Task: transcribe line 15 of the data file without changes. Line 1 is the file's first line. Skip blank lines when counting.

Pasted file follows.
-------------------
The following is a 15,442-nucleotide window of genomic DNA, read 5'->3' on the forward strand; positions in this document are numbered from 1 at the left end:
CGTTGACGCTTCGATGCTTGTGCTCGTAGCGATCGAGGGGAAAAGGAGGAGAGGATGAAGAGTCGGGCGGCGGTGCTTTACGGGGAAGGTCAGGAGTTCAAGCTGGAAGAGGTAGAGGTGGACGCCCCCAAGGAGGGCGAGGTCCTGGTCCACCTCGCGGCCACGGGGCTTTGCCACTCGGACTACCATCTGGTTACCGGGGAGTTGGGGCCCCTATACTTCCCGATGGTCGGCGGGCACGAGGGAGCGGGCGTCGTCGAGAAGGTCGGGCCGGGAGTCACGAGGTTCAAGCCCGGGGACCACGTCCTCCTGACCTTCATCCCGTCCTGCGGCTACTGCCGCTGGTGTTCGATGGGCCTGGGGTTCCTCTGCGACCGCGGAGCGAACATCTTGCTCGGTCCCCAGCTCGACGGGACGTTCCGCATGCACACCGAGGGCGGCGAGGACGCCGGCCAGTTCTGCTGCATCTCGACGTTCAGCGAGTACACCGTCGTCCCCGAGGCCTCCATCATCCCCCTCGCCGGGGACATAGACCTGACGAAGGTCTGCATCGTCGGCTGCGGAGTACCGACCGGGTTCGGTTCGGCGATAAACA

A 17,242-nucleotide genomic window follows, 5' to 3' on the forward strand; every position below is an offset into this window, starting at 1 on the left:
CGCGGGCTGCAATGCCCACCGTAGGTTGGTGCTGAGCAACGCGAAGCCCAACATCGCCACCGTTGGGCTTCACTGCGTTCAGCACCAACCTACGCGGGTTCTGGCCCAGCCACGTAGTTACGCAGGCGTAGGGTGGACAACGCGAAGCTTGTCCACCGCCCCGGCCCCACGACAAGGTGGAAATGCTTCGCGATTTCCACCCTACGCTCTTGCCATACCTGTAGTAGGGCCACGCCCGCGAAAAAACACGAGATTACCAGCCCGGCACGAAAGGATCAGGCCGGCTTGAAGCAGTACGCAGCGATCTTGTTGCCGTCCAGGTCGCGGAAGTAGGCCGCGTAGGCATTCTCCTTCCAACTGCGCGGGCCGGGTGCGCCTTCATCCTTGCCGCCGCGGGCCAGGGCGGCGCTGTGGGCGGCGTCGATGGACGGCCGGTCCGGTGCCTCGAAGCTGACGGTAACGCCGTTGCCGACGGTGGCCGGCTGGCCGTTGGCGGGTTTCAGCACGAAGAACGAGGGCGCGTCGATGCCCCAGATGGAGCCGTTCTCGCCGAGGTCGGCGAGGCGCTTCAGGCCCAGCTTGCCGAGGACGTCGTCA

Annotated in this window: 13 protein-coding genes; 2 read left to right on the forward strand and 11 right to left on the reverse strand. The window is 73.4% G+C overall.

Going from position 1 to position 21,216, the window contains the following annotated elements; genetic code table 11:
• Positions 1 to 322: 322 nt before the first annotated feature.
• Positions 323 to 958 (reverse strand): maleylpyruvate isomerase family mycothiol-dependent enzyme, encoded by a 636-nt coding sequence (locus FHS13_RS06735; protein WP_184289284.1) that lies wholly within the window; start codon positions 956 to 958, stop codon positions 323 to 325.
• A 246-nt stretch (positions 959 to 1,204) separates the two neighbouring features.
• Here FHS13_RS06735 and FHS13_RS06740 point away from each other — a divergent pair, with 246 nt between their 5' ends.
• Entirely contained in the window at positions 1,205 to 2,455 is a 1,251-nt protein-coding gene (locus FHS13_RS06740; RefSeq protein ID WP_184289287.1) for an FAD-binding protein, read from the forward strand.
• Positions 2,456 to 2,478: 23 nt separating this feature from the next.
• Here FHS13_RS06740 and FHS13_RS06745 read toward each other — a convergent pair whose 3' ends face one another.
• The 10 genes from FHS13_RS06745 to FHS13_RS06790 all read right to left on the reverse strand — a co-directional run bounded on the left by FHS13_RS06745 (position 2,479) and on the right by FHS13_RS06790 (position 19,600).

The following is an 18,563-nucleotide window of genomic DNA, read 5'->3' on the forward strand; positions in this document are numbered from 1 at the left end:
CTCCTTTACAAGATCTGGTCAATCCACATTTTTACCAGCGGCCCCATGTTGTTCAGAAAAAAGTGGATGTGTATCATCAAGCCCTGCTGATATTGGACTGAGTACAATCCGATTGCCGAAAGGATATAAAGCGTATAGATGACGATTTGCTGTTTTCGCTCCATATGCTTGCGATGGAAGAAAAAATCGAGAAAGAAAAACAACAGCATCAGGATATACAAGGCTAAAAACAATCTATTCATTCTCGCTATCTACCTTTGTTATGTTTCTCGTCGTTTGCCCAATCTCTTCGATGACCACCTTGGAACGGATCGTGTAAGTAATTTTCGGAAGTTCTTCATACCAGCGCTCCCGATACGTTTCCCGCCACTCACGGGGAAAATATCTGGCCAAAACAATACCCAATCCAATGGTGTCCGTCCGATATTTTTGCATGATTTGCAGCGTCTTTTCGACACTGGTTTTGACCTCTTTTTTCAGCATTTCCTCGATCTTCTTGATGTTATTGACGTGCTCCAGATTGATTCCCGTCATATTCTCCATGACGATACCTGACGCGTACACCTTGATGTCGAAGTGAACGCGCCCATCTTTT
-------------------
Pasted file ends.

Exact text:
The following is an 18,563-nucleotide window of genomic DNA, read 5'->3' on the forward strand; positions in this document are numbered from 1 at the left end: